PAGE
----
Thus, embodiments of the present invention provide a means for determining a probable IP subnet of a network. By providing a ranked set of results, embodiments are able to hedge against the possibility that one or more rogue or misconfigured hosts are connected to the network. When using embodiments of the present invention, if a computing device connected to a network experiences a network error, a system administrator would know with a degree of certainty whether or not the computing device is connected to the proper network, saving the system administrator considerable time and aggravation.

BRIEF DESCRIPTION OF THE DRAWINGS

The accompanying drawings, which are incorporated in and form a part of this specification, illustrate embodiments of the invention and, together with the description, serve to explain the principles of the invention:

FIG. 1 shows one possible arrangement of a computer system that implements virtualization.

FIG. 2 is a diagram of an exemplary computer system environment with which embodiments of the present invention may be practiced.

FIG. 3 illustrates a system for determining a probable IP subnet on a network, in accordance with an embodiment of the present invention.

FIG. 4 illustrates a computer system for determining a probable IP subnet for a network, in accordance with an embodiment of the present invention.

FIG. 5 illustrates an alternate configuration of a computer system for determining a probable IP subnet for a network, in accordance with an embodiment of the present invention.

FIGS. 6A-6C show a flowchart of a process of determining a probable IP subnet on a network, in accordance with an embodiment of the present invention.

FIG. 7 shows a flowchart of a process for adding a new entry corresponding to a packet to a table of possible networks, in accordance with an embodiment of the present invention.

FIG. 8 shows a flowchart of process 7400 of creating a new entry in a table of possible networks that comprises the top-ranked entry expanded to accommodate the address of an observed packet, in accordance with an embodiment of the present invention.

DETAILED DESCRIPTION

Reference will now be made in detail to the preferred embodiments of the invention, examples of which are illustrated in the accompanying drawings. While the invention will be described in conjunction with the preferred embodiments, it will be understood that they are not intended to limit the invention to these embodiments. On the contrary, the invention is intended to cover alternatives, modifications and equivalents, which may be included within the spirit and scope of the invention as defined by the claims. Furthermore, in the detailed description of the present invention, numerous specific details are set forth in order to provide a thorough understanding of the present invention. However, it will be obvious to one of ordinary skill in the art that the present invention may be practiced without these specific details. In other instances, well known methods, procedures, components, and circuits have not been described in detail as not to unnecessarily obscure aspects of the present invention.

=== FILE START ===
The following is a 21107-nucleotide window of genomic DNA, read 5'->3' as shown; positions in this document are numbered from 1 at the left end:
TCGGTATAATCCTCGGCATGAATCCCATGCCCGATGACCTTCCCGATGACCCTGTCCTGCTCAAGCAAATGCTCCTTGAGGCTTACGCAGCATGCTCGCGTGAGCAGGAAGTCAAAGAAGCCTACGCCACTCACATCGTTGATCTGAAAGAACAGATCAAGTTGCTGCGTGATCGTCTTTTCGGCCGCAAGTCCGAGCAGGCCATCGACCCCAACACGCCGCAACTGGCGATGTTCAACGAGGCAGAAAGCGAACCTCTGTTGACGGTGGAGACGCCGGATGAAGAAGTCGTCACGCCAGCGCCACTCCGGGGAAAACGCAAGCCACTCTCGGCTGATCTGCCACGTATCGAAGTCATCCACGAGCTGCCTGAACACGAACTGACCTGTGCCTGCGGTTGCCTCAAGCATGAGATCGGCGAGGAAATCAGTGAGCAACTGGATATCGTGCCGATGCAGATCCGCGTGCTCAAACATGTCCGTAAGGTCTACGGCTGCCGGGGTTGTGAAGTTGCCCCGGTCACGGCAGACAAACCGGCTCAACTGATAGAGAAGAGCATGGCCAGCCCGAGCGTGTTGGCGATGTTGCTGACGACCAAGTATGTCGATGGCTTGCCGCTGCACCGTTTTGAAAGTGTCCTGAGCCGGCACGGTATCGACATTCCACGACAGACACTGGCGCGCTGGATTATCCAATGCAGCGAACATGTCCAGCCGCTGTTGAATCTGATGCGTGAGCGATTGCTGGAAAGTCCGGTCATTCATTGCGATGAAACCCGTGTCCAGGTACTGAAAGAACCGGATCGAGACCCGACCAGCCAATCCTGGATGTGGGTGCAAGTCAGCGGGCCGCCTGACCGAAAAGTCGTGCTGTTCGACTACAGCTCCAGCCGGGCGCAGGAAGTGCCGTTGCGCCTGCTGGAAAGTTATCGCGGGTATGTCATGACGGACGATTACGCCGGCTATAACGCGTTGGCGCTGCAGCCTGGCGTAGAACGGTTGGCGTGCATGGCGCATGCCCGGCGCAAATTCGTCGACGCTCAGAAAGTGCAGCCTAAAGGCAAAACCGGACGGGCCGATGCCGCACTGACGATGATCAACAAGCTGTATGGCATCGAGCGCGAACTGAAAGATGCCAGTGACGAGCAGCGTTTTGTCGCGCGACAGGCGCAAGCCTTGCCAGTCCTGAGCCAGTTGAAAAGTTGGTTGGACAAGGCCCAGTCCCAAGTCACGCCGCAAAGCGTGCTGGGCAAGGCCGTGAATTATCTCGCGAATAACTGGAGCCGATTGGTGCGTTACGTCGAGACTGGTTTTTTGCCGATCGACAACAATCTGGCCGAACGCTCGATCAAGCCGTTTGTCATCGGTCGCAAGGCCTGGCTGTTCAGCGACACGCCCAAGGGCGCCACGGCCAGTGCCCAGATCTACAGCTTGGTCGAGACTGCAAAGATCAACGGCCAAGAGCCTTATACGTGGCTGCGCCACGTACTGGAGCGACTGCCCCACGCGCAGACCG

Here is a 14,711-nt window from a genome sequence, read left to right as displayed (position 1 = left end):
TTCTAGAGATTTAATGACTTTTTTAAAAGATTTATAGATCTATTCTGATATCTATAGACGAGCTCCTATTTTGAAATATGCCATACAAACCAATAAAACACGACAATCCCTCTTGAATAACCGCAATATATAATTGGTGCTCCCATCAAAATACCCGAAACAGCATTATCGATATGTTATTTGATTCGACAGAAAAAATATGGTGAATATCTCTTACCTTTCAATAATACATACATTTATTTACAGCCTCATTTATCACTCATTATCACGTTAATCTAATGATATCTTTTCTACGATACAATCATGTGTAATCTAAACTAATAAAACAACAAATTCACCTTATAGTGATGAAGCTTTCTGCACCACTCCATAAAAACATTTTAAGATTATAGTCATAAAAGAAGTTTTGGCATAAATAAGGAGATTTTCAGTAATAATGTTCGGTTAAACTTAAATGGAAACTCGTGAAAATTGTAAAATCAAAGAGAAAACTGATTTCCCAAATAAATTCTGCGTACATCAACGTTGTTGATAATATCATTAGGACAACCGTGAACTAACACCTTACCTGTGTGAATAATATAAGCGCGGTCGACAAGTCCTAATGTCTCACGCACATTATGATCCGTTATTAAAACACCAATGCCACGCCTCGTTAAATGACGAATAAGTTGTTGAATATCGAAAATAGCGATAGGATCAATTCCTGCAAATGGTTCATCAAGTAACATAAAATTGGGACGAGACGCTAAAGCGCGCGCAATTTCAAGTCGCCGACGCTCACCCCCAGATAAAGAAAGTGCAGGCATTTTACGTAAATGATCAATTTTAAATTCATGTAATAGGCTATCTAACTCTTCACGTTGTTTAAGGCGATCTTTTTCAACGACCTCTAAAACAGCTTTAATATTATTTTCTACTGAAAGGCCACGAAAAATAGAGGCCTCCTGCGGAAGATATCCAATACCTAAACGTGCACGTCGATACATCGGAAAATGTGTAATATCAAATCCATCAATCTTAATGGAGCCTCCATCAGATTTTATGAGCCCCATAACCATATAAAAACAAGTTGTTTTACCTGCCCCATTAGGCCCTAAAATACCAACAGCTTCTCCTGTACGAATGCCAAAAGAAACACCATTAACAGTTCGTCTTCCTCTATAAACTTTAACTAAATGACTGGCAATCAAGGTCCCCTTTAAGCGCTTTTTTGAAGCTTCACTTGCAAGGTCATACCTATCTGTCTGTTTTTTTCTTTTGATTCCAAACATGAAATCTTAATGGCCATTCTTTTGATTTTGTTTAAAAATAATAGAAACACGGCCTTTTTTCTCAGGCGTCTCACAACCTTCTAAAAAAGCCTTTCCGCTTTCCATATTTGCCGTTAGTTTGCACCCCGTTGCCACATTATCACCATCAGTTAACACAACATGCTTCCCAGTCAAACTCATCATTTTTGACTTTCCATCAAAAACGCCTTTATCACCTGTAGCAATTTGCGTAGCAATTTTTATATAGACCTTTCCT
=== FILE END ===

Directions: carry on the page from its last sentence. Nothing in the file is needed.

Some portions of the detailed descriptions that follow are presented in terms of procedures, logic blocks, processing, and other symbolic representations of operations on data bits within a computer or digital system memory. These descriptions and representations are the means used by those skilled in the data processing arts to most effectively convey the substance of their work to others skilled in the art. A procedure, logic block, process, etc., is herein, and generally, conceived to be a self-consistent sequence of steps or instructions leading to a desired result. The steps are those requiring physical manipulations of physical quantities. Usually, though not necessarily, these physical manipulations take the form of electrical or magnetic signals capable of being stored, transferred, combined, compared, and otherwise manipulated in a computer system or similar electronic computing device. For reasons of convenience, and with reference to common usage, these signals are referred to as bits, values, elements, symbols, characters, terms, numbers, or the like with reference to the present invention.